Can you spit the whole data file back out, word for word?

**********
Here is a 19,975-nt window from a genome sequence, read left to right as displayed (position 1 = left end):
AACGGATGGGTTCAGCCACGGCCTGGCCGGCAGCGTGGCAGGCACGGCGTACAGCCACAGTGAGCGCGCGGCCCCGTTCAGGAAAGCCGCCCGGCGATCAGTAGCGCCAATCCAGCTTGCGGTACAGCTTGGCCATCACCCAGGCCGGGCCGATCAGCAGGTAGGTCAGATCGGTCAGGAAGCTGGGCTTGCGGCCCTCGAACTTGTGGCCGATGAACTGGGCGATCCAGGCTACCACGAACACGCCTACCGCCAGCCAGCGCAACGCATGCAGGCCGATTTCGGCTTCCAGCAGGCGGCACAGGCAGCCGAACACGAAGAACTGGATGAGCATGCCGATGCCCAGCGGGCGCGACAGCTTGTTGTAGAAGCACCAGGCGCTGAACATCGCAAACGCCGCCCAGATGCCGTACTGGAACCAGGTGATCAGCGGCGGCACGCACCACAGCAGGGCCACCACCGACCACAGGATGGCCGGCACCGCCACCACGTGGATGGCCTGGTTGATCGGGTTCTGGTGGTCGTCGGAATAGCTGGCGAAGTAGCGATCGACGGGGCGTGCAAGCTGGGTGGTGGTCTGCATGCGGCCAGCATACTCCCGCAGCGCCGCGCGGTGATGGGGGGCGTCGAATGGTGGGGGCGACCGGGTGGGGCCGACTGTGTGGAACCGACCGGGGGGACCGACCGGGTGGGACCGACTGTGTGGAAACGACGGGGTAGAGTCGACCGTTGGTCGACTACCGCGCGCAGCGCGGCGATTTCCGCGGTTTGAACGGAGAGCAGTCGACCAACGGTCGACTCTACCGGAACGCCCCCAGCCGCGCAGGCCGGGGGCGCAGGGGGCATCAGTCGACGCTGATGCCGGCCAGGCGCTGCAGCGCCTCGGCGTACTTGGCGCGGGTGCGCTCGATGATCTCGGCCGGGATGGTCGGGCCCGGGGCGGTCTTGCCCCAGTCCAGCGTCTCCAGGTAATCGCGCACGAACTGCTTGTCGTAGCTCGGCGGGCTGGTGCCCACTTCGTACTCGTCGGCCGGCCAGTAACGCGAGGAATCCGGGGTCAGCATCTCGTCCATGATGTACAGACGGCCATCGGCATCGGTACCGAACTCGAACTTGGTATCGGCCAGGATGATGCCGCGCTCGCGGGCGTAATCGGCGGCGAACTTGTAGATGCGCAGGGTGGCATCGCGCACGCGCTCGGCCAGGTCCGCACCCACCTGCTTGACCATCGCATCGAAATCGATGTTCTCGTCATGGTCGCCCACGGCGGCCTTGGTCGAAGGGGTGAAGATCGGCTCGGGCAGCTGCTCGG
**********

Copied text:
Here is a 19,975-nt window from a genome sequence, read left to right as displayed (position 1 = left end):
AACGGATGGGTTCAGCCACGGCCTGGCCGGCAGCGTGGCAGGCACGGCGTACAGCCACAGTGAGCGCGCGGCCCCGTTCAGGAAAGCCGCCCGGCGATCAGTAGCGCCAATCCAGCTTGCGGTACAGCTTGGCCATCACCCAGGCCGGGCCGATCAGCAGGTAGGTCAGATCGGTCAGGAAGCTGGGCTTGCGGCCCTCGAACTTGTGGCCGATGAACTGGGCGATCCAGGCTACCACGAACACGCCTACCGCCAGCCAGCGCAACGCATGCAGGCCGATTTCGGCTTCCAGCAGGCGGCACAGGCAGCCGAACACGAAGAACTGGATGAGCATGCCGATGCCCAGCGGGCGCGACAGCTTGTTGTAGAAGCACCAGGCGCTGAACATCGCAAACGCCGCCCAGATGCCGTACTGGAACCAGGTGATCAGCGGCGGCACGCACCACAGCAGGGCCACCACCGACCACAGGATGGCCGGCACCGCCACCACGTGGATGGCCTGGTTGATCGGGTTCTGGTGGTCGTCGGAATAGCTGGCGAAGTAGCGATCGACGGGGCGTGCAAGCTGGGTGGTGGTCTGCATGCGGCCAGCATACTCCCGCAGCGCCGCGCGGTGATGGGGGGCGTCGAATGGTGGGGGCGACCGGGTGGGGCCGACTGTGTGGAACCGACCGGGGGGACCGACCGGGTGGGACCGACTGTGTGGAAACGACGGGGTAGAGTCGACCGTTGGTCGACTACCGCGCGCAGCGCGGCGATTTCCGCGGTTTGAACGGAGAGCAGTCGACCAACGGTCGACTCTACCGGAACGCCCCCAGCCGCGCAGGCCGGGGGCGCAGGGGGCATCAGTCGACGCTGATGCCGGCCAGGCGCTGCAGCGCCTCGGCGTACTTGGCGCGGGTGCGCTCGATGATCTCGGCCGGGATGGTCGGGCCCGGGGCGGTCTTGCCCCAGTCCAGCGTCTCCAGGTAATCGCGCACGAACTGCTTGTCGTAGCTCGGCGGGCTGGTGCCCACTTCGTACTCGTCGGCCGGCCAGTAACGCGAGGAATCCGGGGTCAGCATCTCGTCCATGATGTACAGACGGCCATCGGCATCGGTACCGAACTCGAACTTGGTATCGGCCAGGATGATGCCGCGCTCGCGGGCGTAATCGGCGGCGAACTTGTAGATGCGCAGGGTGGCATCGCGCACGCGCTCGGCCAGGTCCGCACCCACCTGCTTGACCATCGCATCGAAATCGATGTTCTCGTCATGGTCGCCCACGGCGGCCTTGGTCGAAGGGGTGAAGATCGGCTCGGGCAGCTGCTCGG